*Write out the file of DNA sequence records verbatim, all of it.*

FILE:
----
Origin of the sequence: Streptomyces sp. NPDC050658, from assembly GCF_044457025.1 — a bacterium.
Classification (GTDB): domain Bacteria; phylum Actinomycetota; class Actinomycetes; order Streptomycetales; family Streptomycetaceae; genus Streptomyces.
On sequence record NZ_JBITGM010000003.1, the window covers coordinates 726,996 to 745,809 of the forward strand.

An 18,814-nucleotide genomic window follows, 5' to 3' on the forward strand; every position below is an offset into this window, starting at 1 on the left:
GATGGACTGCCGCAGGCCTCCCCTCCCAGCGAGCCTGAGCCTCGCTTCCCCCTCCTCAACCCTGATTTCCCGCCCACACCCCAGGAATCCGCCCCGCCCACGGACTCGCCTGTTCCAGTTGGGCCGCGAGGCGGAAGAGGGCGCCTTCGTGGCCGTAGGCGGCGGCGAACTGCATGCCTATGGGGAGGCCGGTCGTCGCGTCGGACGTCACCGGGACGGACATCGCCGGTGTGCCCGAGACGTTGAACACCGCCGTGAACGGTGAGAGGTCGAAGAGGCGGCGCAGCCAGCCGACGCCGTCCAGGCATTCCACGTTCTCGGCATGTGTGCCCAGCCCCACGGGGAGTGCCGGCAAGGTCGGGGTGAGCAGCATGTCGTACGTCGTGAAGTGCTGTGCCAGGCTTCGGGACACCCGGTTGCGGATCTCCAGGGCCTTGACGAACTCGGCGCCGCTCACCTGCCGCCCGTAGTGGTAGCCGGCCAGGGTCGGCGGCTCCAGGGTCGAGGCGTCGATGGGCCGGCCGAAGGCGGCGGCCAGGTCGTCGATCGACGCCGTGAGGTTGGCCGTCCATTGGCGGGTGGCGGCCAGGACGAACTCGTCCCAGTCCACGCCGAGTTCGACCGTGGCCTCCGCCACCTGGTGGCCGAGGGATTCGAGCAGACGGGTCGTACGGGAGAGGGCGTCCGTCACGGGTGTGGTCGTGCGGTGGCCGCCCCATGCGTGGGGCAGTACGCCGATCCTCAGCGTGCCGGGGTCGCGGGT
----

Origin of the sequence: Streptomyces sp. NPDC050658, from assembly GCF_044457025.1 — a bacterium.
Classification (GTDB): domain Bacteria; phylum Actinomycetota; class Actinomycetes; order Streptomycetales; family Streptomycetaceae; genus Streptomyces.
On sequence record NZ_JBITGM010000003.1, the window covers coordinates 726,996 to 745,809 of the forward strand.

An 18,814-nucleotide genomic window follows, 5' to 3' on the forward strand; every position below is an offset into this window, starting at 1 on the left:
GATGGACTGCCGCAGGCCTCCCCTCCCAGCGAGCCTGAGCCTCGCTTCCCCCTCCTCAACCCTGATTTCCCGCCCACACCCCAGGAATCCGCCCCGCCCACGGACTCGCCTGTTCCAGTTGGGCCGCGAGGCGGAAGAGGGCGCCTTCGTGGCCGTAGGCGGCGGCGAACTGCATGCCTATGGGGAGGCCGGTCGTCGCGTCGGACGTCACCGGGACGGACATCGCCGGTGTGCCCGAGACGTTGAACACCGCCGTGAACGGTGAGAGGTCGAAGAGGCGGCGCAGCCAGCCGACGCCGTCCAGGCATTCCACGTTCTCGGCATGTGTGCCCAGCCCCACGGGGAGTGCCGGCAAGGTCGGGGTGAGCAGCATGTCGTACGTCGTGAAGTGCTGTGCCAGGCTTCGGGACACCCGGTTGCGGATCTCCAGGGCCTTGACGAACTCGGCGCCGCTCACCTGCCGCCCGTAGTGGTAGCCGGCCAGGGTCGGCGGCTCCAGGGTCGAGGCGTCGATGGGCCGGCCGAAGGCGGCGGCCAGGTCGTCGATCGACGCCGTGAGGTTGGCCGTCCATTGGCGGGTGGCGGCCAGGACGAACTCGTCCCAGTCCACGCCGAGTTCGACCGTGGCCTCCGCCACCTGGTGGCCGAGGGATTCGAGCAGACGGGTCGTACGGGAGAGGGCGTCCGTCACGGGTGTGGTCGTGCGGTGGCCGCCCCATGCGTGGGGCAGTACGCCGATCCTCAGCGTGCCGGGGTCGCGGGT